(Beyond Pesticides, July 9, 2019) Teens and adolescents living in agricultural areas and exposed to organophosphate insecticides are at higher risk of depression, according to the findings of a new study in the International Journal of Hygiene and Environmental Health. As rates of depression and suicide rise for teenagers in the US and throughout the world, public health researchers are working to find out why by investigating potential triggers. Toxic pesticide use represents a risk that can be addressed head on, protecting children and their families from a range of diseases that threaten public health.
Jose R. Suarez-Lopez, MD, PhD, at the University of California San Diego School of Medicine, has been studying children living in the Ecuadorian Andes since 2008. His team assessed 529 individuals aged between 11 and 17 for their blood levels of acetylcholinesterase (AChE), an enzyme necessary for the proper functioning of nerves in the body. Exposure to organophosphate insecticides like chlorpyrifos and malathion have been shown to lower levels of AChE in the body. An assessment was also given to the children to fill out, in order to determine the severity of depressive symptoms or anxiety.
Results showed that children with lower levels of AChE were more likely to report symptoms consistent with depression on their assessment. Researchers specifically found the trend to be stronger for young women, and children under the age of 14.
â€śAgricultural workers and people in these communities have long offered anecdotal reports of a rise in adolescent depression and suicidal tendencies,â€ť said Suarez-Lopez. â€śThis is the first study to provide empirical data establishing that link using a biological marker of exposure, and it points to a need for further study.â€ť
Indeed, this is the first study linking pesticides to depression that did not include self-reported pesticide exposure. In this instance, using AChE as a biomarker adds weight to the findings and suggests further study should be undertaken to understand the connection and investigate causality.
A number of studies have linked pesticide use to depression in farmers. A 2013 study found that farmers using herbicides were two and a half times more likely to be treated for depression than farmers who did not use herbicides. A broader investigation based on data from 21,000 pesticide applicators enrolled in the long-running US Agricultural Health Study found that those who experienced a pesticide poisoning incident or used pesticides from several different classes had higher rates of depression. Specifically, research found that use of fumigants, organochlorines, and organophosphates all increased risk of farmer depression.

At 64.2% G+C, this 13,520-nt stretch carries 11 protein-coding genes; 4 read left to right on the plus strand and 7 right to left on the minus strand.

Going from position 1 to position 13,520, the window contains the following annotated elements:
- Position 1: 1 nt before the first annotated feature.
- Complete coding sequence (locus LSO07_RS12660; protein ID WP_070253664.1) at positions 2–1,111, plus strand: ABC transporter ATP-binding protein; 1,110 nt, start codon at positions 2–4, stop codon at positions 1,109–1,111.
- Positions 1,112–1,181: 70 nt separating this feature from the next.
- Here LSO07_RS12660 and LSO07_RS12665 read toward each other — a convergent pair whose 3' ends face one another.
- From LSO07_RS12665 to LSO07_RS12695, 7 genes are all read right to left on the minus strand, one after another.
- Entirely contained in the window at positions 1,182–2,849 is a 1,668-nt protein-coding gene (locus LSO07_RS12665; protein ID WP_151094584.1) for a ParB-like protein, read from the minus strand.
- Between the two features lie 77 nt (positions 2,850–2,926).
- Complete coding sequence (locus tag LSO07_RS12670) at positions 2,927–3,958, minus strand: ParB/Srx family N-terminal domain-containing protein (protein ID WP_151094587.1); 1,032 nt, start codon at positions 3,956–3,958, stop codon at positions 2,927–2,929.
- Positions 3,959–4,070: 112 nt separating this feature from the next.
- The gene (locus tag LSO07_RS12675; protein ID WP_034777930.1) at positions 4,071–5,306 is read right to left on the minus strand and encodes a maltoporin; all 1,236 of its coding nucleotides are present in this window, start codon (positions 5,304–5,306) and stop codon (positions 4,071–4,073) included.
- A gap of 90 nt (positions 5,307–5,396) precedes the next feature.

Despite the urgings of public health scientists and professionals, organophosphate insecticides continue to be used in the United States. The findings of this and other studies indicate that farmers and those living in agricultural communities are at disproportional risk of mental health problems as a result of pesticide use. And this is in addition to the myriad of neurodevelopmental, reproductive, respiratory and other health problems individuals risk from exposure to organophosphates.
Alternative methods of agricultural production, like a transition to organic practices, can eliminate the use of organophosphates and a range of other hazardous pesticides. Researchers will continue to study the deleterious effects of these chemicals, but in the face of regulatory agencies more concerned with private profits than public good, it is up to the public to advocate for health and safety measures. Start by telling your state leaders to ban neurotoxic organophosphates, and consider getting active in your local community to ensure lasting change.
All unattributed positions and opinions in this piece are those of Beyond Pesticides.